-yaḥ A learned Brāhmaṇa, one well-versed in sacred learning; जन्मना ब्राह्मणो ज्ञेयः संस्कारैर्द्विज उच्यते । विद्यया याति विप्रत्वं त्रिभिः श्रोत्रिय उच्यते (janmanā brāhmaṇo jñeyaḥ saṃskārairdvija ucyate | vidyayā yāti vipratvaṃ tribhiḥ śrotriya ucyate) ||; ते श्रोत्रियास्तत्त्ववनिश्चयाय भूरि श्रुतं शाश्वतमाद्रियन्ते (te śrotriyāstattvavaniścayāya bhūri śrutaṃ śāśvatamādriyante) Mālatīmādhava (Bombay) 1.5; R.16.25.Source: Cologne Digital Sanskrit Dictionaries: Shabda-Sagara Sanskrit-English Dictionary
(-yaḥ-yā-yaṃ) Modest, docile, well-behaved. m.
(-yaḥ) 1. A Brahman versed in the study of the Vedas. 2. A Brahman following a particular branch or school of the Vedas. E. śrotra considered as substituted for chandas the metre of the Vedas, and khan aff.; or śrotra the ear, said also to mean the Vedas, and gha aff.Source: Cologne Digital Sanskrit Dictionaries: Benfey Sanskrit-English Dictionary
Śrotriya (श्रोत्रिय).—i. e. śrotra + iya, I. adj. Modest, well-behaved. Ii. m. 1. A Brāhmaṇa conversant with the Vedas, [Mānavadharmaśāstra] 2, 134 (cf. Sch. ad [Śākuntala, (ed. Böhtlingk.)] [distich] 128). 2. One who observes the religious precepts, [Pañcatantra] 110, 24.Source: Cologne Digital Sanskrit Dictionaries: Cappeller Sanskrit-English Dictionary
Śrotriya (श्रोत्रिय).—[adjective] learned (in sacred tradition); [masculine] a Brahman versed in sacred lore.Source: Cologne Digital Sanskrit Dictionaries: Monier-Williams Sanskrit-English Dictionary
1) Śrotriya (श्रोत्रिय):—[from śrotavya] mfn. learned in the Veda, conversant with sacred knowledge, [Atharva-veda] etc. etc.
2) [v.s. ...] docile, modest, well-behaved, [Horace H. Wilson]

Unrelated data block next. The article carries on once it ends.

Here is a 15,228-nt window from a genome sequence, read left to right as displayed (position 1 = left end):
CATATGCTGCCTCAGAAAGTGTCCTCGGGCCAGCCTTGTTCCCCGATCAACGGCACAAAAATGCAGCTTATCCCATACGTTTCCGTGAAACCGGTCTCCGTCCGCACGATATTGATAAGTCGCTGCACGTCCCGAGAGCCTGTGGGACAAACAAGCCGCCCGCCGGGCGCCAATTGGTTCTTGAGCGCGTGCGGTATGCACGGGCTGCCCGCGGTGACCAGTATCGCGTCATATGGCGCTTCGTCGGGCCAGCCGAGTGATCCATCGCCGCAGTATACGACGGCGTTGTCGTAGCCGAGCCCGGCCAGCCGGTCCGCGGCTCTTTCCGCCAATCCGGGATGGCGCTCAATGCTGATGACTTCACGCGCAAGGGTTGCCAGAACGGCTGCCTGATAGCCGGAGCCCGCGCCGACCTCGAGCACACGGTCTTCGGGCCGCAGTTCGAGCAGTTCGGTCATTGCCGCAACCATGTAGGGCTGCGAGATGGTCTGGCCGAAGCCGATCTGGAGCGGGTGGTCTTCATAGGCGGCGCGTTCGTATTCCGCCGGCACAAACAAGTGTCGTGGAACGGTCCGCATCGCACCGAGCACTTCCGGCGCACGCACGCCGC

3) [v.s. ...] m. a Brāhman versed in the Veda, theologian, divine, [Manu-smṛti; Mahābhārata] etc.
4) [v.s. ...] a Brāhman of the third degree (standing between the Brāhmaṇa and Anūcāna), [Hemādri’s Caturvarga-cintāmaṇi]Source: Cologne Digital Sanskrit Dictionaries: Yates Sanskrit-English Dictionary
Śrotriya (श्रोत्रिय):—(yaḥ) 1. m. A brāhman versed in the Vedas. a. Modest, docile.Source: DDSA: Paia-sadda-mahannavo; a comprehensive Prakrit Hindi dictionary (S)
Śrotriya (श्रोत्रिय) in the Sanskrit language is related to the Prakrit word: Sottia.
[Sanskrit to German]
Sanskrit, also spelled संस्कृतम् (saṃskṛtam), is an ancient language of India commonly seen as the grandmother of the Indo-European language family (even English!). Closely allied with Prakrit and Pali, Sanskrit is more exhaustive in both grammar and terms and has the most extensive collection of literature in the world, greatly surpassing its sister-languages Greek and Latin.
Śrōtriya (ಶ್ರೋತ್ರಿಯ):—[noun] a brāhmaṇa who has studied the vedas; a vaidic brāhmaṇa.
Kannada is a Dravidian language (as opposed to the Indo-European language family) mainly spoken in the southwestern region of India.
See also (Relevant definitions)
Starts with: Shrotriyaguttage, Shrotriyamanya, Shrotriyasat, Shrotriyasatkri, Shrotriyasva, Shrotriyata, Shrotriyatva.
Ends with: Ashrotriya, Balakrishna shrotriya, Dasishrotriya, Govardhana shrotriya, Kathashrotriya, Mahashrotriya, Mantrishrotriya, Sacchrotriya.
Full-text (+19): Shrotriyasva, Ashrotriya, Kathashrotriya, Shrotriyata, Mantrishrotriya, Sottia, Sottiya, Somapravaka, Shrautriyaka, Shrautra, Dasishrotriya, Bhutikritya, Shrotriyatva, Shrotriyasat, Mahashrotriya, Govardhana shrotriya, Shrotriyasatkri, Balakrishna shrotriya, Draupadivastraharana, Brahmana.
Search found 43 books and stories containing Shrotriya, Śrotrīya, Śrotriya, Srotriya, Śrōtriya; (plurals include: Shrotriyas, Śrotrīyas, Śrotriyas, Srotriyas, Śrōtriyas). You can also click to the full overview containing English textual excerpts. Below are direct links for the most relevant articles:
Manusmriti with the Commentary of Medhatithi (by Ganganatha Jha)
Verse 8.393 < [Section XLVIII - Laws relating to Civic Misdemeanours]
Verse 7.134 < [Section XI - Customs-Duties]
Verse 3.120 < [Section VII - Duties of the Householder]
Shishupala-vadha (Study) (by Shila Chakraborty)
Tax system according to Manusaṃhitā < [Chapter 5 - Policies of taxation]
Apastamba Dharma-sutra (by Āpastamba)
Mundaka Upanishad with Shankara’s Commentary (by S. Sitarama Sastri)
Verse 3.2.10 < [Mundaka III, Khanda II]
Verse 1.2.12 < [Mundaka I, Khanda II]
The Garuda Purana (by Manmatha Nath Dutt)
Chapter XCVI - Origin of mixed castes < [Agastya Samhita]
Chapter CX - Advice as to the non-rejectment of certain goods < [Brihaspati (Nitisara) Samhita]
Chapter CVI - Impurities and Purities < [Agastya Samhita]
Baudhayana Dharmasutra (by Georg Bühler)